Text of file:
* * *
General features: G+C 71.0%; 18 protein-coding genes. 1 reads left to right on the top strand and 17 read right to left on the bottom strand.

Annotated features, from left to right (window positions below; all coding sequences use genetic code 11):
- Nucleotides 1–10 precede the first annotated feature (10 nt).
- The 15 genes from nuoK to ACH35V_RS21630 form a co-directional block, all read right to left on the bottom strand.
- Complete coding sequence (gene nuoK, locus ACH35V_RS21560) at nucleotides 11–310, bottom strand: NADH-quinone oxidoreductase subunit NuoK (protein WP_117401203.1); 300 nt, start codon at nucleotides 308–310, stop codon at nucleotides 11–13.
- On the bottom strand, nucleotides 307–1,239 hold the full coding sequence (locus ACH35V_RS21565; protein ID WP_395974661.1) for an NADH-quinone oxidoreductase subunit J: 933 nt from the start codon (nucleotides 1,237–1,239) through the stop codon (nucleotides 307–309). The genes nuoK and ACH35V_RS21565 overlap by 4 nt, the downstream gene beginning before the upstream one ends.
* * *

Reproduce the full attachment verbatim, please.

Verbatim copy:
General features: G+C 71.0%; 18 protein-coding genes. 1 reads left to right on the top strand and 17 read right to left on the bottom strand.

Annotated features, from left to right (window positions below; all coding sequences use genetic code 11):
- Nucleotides 1–10 precede the first annotated feature (10 nt).
- The 15 genes from nuoK to ACH35V_RS21630 form a co-directional block, all read right to left on the bottom strand.
- Complete coding sequence (gene nuoK, locus ACH35V_RS21560) at nucleotides 11–310, bottom strand: NADH-quinone oxidoreductase subunit NuoK (protein WP_117401203.1); 300 nt, start codon at nucleotides 308–310, stop codon at nucleotides 11–13.
- On the bottom strand, nucleotides 307–1,239 hold the full coding sequence (locus ACH35V_RS21565; protein ID WP_395974661.1) for an NADH-quinone oxidoreductase subunit J: 933 nt from the start codon (nucleotides 1,237–1,239) through the stop codon (nucleotides 307–309). The genes nuoK and ACH35V_RS21565 overlap by 4 nt, the downstream gene beginning before the upstream one ends.